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Retro causation in weak measurements?

  1. Apr 8, 2014 #1
    I have been working for a while in weak measurements and I have noticed that some physicists such as Aharonov, Vaidmenn or Popescu have suggested that weak measurements reveal some sort of retro causation phenomena. One of the things that confuse me is that they state that when we weakly measure without post-selecting anything, we obtain a list of random variables (none of the values can indicate the state of the system), but if we then make a certain post-selection, then we can "divide" or "split" de data previously obtained, and we will be able to see that the pointer's distributions will be centered around a weak value. In other words, they seem to think on the post-selection as just a way of "ordering" the data obtained during the weak measurement procedure, and then they go to argue that "the information of the future post-selection was already there, in the weak measurements distribution, although we could not see it" (we can see it just once the post-selection is over). This is very strange since I do not understand exactly what is that list of weak measurements, as far as I understand the only list that you could obtain are the results of the experiment, and these results already include the post-selection. It is as if we could, at least in principle, differentiate the weak measurements results from the "weak measurements plus post-selection results", but in practice we could not make this differentiation. In other words, they do not regard the post-selection as part of the weak measurement procedure, but only as a way of organizing the outcomes so that we can better see the information obtain during the weak measurements.
    I appreciate any ideas or any articles that could help me to better understand this allegedly relation between retro causation and weak measurements. Thanks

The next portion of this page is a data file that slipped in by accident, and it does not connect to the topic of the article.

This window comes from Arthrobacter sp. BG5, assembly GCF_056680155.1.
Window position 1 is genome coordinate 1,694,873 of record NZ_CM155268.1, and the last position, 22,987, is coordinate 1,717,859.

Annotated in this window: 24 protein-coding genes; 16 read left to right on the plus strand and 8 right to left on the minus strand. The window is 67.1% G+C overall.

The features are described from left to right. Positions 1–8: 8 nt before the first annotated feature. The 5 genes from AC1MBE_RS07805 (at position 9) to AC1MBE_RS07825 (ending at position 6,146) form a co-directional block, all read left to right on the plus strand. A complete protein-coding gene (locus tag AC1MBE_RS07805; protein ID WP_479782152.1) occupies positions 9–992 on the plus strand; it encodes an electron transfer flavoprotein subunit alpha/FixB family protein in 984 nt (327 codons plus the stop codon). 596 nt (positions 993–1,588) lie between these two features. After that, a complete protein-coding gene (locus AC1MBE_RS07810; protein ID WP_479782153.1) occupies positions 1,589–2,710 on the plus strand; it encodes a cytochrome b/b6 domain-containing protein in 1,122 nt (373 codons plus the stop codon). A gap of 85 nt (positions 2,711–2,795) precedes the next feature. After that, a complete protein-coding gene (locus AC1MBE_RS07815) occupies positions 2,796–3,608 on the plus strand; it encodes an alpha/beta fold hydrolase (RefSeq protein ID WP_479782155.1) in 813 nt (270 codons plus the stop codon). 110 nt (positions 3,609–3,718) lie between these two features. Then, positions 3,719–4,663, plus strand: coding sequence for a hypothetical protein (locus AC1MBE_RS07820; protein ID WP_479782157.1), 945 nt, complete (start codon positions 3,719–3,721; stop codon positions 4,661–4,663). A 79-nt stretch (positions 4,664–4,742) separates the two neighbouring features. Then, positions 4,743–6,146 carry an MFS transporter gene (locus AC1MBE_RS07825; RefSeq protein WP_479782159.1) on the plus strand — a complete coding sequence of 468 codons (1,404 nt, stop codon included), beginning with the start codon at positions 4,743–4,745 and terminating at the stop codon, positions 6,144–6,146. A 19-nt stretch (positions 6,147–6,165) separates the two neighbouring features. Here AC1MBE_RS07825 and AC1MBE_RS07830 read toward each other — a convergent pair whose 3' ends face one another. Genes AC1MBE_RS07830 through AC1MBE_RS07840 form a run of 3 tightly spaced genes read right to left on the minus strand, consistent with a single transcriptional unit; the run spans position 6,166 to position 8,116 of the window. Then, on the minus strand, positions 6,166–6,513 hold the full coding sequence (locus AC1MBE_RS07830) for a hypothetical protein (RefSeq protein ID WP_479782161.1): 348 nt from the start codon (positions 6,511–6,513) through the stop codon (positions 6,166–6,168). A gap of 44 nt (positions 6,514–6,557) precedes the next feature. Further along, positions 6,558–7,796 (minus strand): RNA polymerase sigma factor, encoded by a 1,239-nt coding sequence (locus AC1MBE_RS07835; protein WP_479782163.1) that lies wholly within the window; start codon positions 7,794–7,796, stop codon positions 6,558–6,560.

2. jcsd
  3. Apr 16, 2014 #2
    The idea is not to have a another predictive method to get results given a set of initial conditions.

    The two state formalism is nearly, but not quit implied if the laws of physics are time symmetric, modulo CP.
    We can always say the state vector evolves unitarily, and so reversibly, and there isn't a need for second state vector--as far as I can see.

    I am by no means an expert at this. However there has been some a difference of opinion explaining something called spurious oscillations. We seem to have two different, and exclusive theories to explain it. This is no small thing as far as I can see; the TWSF serves as an alternative incompatible theory to standard quantum mechanics. I think this is a big deal that has either been overlooked by most, or no one knows where to go with it or resolve it.

    Aharanov talks about two state vectors. One propagates forward in time and the other backward. This in a nice toy model, and is good for making things easier to mentally visualize, but nothing flows or propagates in time. One could just as well swap the two state vectors and say the forward 'propagating' state vector is propagating backwards in time and the backward propagating vector is propagating forward without changing the formalism.
    Last edited: Apr 16, 2014
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